Build a VR Drop Tower?
So we have a lot of plans and ideas but in order to make something like a cool VR based drop tower…you need to have the actual drop tower. To be honest, nobody at IDEAS has much experience constructing 87” tall drop towers. That’s where ARM comes in. They built the actual ride system. There are lots of companies out there who can build a ride, but ARM was amazing to work with. There is a rule I was taught in acting. They say “Never say no in improv, always yes or you’re holding the scene back”. The process of creating Future Flight was a bit like an improv game. There were always new ideas being bounced back and forth.
Working with ARM you might say “Hey, so how about we add some fog? Can we slow down the ride so we have more time for the video? Can we cover the whole thing with sparkly rhinestones that spell out the word ‘penguin’?” There answer was always yes. Well, maybe not that last one…. Just ignore that…
So now there was a plan for the tower structure, but they still needed the actual VR. IDEAS was in charge of this part. It was a bit tricky since they were unable to attach a system to the ride itself, but in the end a solution was reached using Samsung Galaxy phones that they synced to the ride with the help of long time strategic partners at HD Interactive. IDEAS’ Motion Graphics Designer, Greg Roux, made the actual content that would play on the screen. There were a lot of elements to pull together for the video. It had to be true to science, meeting NASA’s standards, and teach the guests something, but also be entertaining and light enough to make sure the non-scientist crowds would get the story.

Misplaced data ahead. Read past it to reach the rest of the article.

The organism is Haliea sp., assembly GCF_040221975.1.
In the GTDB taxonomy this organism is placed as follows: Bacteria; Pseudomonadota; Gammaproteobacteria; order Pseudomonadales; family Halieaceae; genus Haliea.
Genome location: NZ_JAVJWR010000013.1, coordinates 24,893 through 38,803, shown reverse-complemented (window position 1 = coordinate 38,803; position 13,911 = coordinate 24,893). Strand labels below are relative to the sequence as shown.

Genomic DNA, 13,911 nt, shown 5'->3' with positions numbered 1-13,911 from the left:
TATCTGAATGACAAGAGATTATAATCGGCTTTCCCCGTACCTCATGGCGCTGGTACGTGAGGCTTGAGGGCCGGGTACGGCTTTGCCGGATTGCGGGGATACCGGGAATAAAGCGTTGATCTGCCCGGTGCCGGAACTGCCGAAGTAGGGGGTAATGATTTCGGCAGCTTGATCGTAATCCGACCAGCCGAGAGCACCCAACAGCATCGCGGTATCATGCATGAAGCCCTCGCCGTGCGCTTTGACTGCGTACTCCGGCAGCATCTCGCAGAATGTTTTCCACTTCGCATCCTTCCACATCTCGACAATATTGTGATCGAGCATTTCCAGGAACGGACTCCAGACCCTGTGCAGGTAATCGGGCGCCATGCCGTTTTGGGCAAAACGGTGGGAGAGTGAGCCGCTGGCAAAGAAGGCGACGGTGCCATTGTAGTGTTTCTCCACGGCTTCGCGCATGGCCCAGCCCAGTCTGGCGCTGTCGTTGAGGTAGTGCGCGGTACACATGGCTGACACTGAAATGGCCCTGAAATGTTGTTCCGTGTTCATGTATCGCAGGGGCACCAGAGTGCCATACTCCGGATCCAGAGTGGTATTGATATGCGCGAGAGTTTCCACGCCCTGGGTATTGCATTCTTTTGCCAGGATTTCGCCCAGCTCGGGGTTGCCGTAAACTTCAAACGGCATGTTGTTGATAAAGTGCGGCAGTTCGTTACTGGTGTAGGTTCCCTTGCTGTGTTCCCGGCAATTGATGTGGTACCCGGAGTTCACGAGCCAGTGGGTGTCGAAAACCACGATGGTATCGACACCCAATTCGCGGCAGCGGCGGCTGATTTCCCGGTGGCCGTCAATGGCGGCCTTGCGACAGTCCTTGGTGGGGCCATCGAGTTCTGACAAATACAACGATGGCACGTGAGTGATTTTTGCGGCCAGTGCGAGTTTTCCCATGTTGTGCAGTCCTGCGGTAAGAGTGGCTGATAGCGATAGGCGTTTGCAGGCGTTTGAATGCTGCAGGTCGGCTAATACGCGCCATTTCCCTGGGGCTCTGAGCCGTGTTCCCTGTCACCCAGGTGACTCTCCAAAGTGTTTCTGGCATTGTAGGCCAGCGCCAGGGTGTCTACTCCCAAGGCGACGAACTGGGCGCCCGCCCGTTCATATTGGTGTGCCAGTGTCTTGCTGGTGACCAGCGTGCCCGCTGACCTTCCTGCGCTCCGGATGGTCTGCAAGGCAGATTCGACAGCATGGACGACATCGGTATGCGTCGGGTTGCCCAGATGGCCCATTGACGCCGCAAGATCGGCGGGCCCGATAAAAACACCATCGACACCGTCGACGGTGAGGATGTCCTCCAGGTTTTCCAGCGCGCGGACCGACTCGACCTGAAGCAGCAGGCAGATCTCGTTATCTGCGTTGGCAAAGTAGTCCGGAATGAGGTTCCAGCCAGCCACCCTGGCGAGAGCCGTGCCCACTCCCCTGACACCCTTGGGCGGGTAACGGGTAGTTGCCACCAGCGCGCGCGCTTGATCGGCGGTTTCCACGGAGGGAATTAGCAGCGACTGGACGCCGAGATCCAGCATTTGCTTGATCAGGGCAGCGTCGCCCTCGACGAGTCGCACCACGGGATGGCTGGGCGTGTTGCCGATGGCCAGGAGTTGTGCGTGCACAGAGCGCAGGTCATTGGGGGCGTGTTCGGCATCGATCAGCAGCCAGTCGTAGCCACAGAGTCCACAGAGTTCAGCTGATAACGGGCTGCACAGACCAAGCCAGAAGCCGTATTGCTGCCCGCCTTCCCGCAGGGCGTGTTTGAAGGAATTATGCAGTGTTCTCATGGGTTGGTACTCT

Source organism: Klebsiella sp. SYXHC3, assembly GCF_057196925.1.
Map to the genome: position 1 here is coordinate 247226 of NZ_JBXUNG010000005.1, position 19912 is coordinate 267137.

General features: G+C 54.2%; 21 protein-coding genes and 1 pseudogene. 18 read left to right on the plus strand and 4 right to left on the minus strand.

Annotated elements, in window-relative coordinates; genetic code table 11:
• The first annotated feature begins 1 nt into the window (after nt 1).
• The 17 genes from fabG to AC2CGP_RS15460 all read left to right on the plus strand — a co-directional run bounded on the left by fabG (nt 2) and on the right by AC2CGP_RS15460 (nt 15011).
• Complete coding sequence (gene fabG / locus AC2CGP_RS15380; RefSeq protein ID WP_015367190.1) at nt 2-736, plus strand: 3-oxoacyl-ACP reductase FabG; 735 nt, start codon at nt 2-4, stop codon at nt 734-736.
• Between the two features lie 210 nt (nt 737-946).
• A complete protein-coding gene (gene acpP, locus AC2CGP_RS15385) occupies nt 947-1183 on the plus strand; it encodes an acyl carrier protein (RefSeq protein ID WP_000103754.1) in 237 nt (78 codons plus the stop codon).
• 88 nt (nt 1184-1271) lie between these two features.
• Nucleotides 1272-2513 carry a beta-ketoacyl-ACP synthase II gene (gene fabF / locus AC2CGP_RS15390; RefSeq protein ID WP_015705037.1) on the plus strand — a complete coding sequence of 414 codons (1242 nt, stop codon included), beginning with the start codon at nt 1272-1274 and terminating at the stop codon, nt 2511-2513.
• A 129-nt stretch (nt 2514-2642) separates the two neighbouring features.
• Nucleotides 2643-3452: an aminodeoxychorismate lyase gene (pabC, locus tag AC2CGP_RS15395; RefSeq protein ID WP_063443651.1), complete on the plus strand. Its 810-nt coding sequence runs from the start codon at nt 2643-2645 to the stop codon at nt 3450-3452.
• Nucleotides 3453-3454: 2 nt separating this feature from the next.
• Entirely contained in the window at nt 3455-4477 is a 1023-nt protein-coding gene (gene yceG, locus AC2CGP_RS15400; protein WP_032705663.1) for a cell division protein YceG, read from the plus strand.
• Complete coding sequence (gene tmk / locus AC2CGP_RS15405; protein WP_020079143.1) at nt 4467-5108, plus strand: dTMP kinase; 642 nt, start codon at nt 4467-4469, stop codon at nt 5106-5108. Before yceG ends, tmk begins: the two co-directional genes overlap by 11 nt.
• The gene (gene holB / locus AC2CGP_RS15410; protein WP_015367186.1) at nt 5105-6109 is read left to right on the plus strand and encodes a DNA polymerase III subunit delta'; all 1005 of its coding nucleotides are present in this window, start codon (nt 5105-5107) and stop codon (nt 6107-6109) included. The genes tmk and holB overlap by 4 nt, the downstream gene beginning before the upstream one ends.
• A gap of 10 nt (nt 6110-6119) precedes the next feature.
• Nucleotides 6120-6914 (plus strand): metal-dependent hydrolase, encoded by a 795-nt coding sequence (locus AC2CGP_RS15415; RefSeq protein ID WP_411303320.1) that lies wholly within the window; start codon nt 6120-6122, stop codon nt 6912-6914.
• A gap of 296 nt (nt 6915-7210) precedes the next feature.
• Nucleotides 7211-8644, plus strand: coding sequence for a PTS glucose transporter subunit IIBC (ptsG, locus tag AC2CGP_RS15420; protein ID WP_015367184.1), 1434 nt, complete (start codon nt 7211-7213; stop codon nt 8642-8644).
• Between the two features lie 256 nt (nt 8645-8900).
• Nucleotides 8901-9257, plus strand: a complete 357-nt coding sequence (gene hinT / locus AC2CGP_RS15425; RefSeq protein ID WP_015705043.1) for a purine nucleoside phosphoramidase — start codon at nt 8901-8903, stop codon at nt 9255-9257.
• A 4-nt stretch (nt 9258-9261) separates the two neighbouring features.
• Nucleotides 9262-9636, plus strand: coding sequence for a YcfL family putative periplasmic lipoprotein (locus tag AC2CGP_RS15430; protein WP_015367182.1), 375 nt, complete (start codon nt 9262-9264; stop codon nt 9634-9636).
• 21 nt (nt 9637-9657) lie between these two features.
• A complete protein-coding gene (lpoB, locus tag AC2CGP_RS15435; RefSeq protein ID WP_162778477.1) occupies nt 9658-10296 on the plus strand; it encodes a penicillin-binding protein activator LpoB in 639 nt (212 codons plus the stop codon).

As it all came together there was a person who was basically in charge of each element. If something was up with the ride it, belonged to the ride producer, Charles Moore and he diagnosed and got it to the right expert. If the NFL didn’t like the language used in something he sent it to the head writer, Duncan Kennedy. If it was a synch problem, it went to Sean Carey at HD. Casting issue for the voice over? That goes to Mary Anne Metaxas, IDEAS’ VP of Media. It worked because there was trust. Everyone knew that their teammates knew what they were doing. They functioned like individual pieces of a machine coming together to create a grand invention.
It is always remarkable with such a big project to take a step back from it and think “Yeah, we did that, we actually did that.” I recommend you go see it for yourself, and when you’re standing there looking at the Future Flight tower, or you’re immersed in a great hands-on demo at Houston Live, you’ll remember all the bits and pieces that came together to make it happen, and have a greater appreciation from what is more than an exciting event or an awesome looking drop tower.
…It is a pretty awesome looking drop tower though. Seriously. Awesome.